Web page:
Innovative therapies to treat skin conditions like moderate-to-severe acne and rosacea have been lacking in the past decade. Considering that acne is the most common condition presented to dermatologists, this is a rampant problem and many physicians continue to rely heavily on antibiotics.
A survey to assess physician preferences for 15 drug systems found they “prefer topical delivery, either as a transdermal patch or topical gel/cream, and expressed willingness to switch their current mode of therapy to one available in these forms.”1
Why? Well-formulated topicals may be safer and more efficient because they may be able to: deliver medicine in a highly targeted way, requiring lower dosages; and reduce or eliminate adverse effects associated with oral formulations, including the risk of antibiotic resistance.
The tetracycline class of antibiotics is uniquely suited to the treatment of acne and rosacea, as they are able to kill P. acnes and are powerful anti-inflammatory drugs. The development of a stable topical formulation of the tetracyclines has been challenging.2,3 Other types of antibiotics, like clindamycin and erythromycin, have lost their effectiveness over the years due to the development of antibiotic resistance.4 That is why the standard of care continues to involve oral formulations of tetracycline-class antibiotics.5
This forces dermatologists to make a difficult choice: they can continue prescribing oral formulations that are effective, but associated with systemic side effects, or they can prescribe less effective topical antibiotics that are not in the tetracycline class, recognizing that their higher rates of antibiotic resistance make these drugs less than ideal.6,7,8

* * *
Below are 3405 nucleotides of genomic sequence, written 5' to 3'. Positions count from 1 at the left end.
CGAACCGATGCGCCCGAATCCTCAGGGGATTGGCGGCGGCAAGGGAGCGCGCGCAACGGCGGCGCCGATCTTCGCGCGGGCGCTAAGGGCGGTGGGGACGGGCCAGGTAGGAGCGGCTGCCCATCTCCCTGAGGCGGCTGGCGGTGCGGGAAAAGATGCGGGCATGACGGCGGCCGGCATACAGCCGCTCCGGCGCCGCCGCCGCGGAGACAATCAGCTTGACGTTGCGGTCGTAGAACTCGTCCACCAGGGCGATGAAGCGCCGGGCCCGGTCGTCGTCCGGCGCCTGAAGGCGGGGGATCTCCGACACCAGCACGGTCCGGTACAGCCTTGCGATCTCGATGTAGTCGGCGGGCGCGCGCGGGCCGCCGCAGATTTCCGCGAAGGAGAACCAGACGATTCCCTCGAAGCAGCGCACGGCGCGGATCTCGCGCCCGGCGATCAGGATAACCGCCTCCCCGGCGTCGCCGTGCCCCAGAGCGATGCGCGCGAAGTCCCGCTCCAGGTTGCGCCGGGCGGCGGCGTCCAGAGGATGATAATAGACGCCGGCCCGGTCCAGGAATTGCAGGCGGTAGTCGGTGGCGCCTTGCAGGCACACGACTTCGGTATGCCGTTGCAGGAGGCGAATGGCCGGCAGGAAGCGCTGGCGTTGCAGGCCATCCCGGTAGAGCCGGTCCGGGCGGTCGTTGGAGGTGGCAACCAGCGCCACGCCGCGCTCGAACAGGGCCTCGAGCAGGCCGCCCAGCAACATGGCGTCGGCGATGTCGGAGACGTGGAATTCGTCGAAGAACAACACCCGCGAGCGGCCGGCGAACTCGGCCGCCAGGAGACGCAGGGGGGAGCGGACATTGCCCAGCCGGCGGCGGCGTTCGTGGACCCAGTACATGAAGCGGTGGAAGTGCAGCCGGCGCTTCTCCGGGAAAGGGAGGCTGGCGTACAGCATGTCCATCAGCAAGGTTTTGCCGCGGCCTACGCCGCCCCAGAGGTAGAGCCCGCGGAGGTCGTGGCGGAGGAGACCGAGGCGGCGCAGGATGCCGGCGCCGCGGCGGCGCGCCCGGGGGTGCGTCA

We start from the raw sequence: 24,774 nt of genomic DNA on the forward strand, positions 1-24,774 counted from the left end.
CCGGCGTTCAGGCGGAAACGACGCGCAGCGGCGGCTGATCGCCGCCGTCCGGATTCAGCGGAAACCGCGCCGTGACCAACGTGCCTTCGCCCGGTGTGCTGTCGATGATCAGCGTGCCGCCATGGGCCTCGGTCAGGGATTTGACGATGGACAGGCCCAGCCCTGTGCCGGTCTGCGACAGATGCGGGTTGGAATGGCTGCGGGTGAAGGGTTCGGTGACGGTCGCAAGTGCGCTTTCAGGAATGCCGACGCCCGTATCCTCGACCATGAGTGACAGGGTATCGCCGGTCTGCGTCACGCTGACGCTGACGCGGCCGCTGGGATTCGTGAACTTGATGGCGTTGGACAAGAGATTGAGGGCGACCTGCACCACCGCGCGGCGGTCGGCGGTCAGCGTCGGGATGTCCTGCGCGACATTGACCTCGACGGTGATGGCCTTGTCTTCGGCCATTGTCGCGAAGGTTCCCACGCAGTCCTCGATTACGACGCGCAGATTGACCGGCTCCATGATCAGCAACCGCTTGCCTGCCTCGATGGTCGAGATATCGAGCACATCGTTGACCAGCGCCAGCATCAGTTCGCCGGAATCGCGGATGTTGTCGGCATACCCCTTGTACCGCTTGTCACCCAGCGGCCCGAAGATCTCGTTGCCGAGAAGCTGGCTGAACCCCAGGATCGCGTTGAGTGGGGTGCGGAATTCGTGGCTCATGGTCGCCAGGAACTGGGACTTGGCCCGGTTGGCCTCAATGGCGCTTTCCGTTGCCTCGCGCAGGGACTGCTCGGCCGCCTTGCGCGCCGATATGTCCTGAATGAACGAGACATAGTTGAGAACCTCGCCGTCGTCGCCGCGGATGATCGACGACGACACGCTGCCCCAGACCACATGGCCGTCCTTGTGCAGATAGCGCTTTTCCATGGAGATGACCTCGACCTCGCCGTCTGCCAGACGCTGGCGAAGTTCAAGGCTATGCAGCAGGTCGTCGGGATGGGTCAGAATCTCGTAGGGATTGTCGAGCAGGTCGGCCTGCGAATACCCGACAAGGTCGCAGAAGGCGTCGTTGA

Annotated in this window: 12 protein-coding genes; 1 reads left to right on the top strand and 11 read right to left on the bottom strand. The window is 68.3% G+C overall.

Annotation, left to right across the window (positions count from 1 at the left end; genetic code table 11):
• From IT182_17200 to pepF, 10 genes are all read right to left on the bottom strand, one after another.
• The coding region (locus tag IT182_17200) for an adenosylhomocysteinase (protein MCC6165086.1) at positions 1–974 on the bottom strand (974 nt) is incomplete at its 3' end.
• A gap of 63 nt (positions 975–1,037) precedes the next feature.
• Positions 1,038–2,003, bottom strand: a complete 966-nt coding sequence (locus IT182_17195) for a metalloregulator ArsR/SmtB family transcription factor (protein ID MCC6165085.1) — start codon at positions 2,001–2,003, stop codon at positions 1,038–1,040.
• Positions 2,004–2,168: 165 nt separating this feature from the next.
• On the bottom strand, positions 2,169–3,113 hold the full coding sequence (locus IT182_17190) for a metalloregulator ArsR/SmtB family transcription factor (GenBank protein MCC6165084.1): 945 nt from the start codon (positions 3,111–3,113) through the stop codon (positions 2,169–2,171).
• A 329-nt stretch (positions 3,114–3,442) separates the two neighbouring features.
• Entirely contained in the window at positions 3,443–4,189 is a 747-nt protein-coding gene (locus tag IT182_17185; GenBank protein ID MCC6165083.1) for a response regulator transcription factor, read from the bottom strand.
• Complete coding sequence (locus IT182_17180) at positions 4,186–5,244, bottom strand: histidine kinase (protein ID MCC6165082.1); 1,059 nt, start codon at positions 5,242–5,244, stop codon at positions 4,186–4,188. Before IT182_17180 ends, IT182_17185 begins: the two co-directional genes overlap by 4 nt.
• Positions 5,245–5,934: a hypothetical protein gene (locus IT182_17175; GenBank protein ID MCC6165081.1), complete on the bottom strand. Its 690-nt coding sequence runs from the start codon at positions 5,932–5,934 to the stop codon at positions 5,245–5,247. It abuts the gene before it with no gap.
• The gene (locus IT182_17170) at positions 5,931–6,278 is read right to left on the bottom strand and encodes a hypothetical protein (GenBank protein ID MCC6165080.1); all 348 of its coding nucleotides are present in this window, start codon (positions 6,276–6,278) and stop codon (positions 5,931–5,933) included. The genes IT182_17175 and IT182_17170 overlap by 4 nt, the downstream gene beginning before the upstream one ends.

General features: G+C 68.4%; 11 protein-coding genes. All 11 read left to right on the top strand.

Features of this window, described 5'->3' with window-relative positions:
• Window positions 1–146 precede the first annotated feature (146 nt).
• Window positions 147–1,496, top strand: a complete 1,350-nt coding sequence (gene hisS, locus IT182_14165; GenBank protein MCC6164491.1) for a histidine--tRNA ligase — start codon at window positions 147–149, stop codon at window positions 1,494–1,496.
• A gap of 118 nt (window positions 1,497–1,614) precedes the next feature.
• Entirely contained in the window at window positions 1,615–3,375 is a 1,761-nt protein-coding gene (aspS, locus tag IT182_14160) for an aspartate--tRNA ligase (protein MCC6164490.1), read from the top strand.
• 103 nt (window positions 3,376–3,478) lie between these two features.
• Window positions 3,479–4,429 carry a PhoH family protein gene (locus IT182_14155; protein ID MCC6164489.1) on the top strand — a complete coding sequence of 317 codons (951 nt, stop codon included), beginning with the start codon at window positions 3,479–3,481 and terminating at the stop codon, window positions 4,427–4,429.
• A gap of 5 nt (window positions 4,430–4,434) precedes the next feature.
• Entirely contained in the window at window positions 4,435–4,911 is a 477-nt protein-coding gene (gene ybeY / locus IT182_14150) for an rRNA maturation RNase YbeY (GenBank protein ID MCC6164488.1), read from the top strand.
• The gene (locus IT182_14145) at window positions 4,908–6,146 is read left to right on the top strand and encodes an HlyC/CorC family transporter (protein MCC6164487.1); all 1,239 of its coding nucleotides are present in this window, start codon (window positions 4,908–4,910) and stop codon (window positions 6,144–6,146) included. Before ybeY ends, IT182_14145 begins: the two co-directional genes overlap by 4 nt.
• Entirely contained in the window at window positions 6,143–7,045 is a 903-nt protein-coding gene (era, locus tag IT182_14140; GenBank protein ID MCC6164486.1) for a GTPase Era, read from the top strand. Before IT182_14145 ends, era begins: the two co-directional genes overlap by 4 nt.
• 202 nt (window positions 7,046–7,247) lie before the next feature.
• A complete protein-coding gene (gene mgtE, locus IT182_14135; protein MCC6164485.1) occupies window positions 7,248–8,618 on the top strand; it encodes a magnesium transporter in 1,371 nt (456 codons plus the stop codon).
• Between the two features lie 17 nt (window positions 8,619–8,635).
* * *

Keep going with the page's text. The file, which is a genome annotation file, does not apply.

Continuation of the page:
While dermatologists represent one percent or less of the United States physician population, they are responsible for nearly five percent of antibiotic prescriptions.9 At least 20 percent of the prescriptions dermatologists write are for antibiotics. From 2003 to 2013, United States dermatologists prescribed antibiotics 8 to 9 million times annually, with up to two-thirds of these antibiotic prescriptions being given for treatment of acne vulgaris.10,11,12,13
Dermatology relies on oral antibiotics for two reasons: first, the most effective antibiotics for the treatment of dermatological conditions are currently only available in oral formulations; 11 second, many of the antibiotics that are available in topical formulations, such as clindamycin and erythromycin, have high resistance rates, making them marginally efficacious.11